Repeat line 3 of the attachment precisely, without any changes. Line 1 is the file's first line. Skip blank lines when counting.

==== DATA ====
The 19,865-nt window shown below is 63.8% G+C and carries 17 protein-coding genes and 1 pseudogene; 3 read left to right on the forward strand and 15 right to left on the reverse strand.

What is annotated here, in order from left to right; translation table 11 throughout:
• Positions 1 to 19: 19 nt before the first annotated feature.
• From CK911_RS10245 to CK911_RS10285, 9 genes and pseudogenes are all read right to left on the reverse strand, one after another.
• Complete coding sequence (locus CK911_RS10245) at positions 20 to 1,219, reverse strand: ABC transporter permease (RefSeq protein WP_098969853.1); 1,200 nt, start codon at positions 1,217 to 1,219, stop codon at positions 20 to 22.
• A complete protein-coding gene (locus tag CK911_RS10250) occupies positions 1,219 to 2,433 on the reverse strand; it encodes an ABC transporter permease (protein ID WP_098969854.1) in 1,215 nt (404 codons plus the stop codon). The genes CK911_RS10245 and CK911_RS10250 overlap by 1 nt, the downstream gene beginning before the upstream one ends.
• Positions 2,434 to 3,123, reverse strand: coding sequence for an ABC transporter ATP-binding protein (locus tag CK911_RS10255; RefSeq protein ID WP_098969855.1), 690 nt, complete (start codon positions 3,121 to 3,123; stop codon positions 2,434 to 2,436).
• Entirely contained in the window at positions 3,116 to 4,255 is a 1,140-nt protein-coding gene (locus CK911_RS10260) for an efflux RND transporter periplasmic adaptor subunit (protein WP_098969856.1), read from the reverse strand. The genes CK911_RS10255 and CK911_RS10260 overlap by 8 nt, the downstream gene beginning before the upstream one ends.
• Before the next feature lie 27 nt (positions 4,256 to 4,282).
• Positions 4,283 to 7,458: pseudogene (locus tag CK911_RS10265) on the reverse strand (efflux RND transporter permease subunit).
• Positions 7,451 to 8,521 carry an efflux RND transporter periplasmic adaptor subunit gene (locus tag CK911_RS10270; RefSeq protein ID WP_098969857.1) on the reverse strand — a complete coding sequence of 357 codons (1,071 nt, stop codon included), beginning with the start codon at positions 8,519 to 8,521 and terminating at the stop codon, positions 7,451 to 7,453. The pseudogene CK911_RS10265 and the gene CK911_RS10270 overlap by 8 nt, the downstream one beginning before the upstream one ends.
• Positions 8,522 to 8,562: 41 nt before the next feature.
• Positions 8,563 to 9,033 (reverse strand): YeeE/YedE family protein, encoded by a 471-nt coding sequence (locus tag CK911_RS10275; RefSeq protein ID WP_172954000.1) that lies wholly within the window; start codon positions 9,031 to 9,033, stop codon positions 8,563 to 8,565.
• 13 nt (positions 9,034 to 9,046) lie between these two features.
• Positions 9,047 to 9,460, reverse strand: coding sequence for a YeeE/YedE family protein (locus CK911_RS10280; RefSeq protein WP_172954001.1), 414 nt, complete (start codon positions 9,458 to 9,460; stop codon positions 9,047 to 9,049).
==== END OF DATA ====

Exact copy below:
• Positions 1 to 19: 19 nt before the first annotated feature.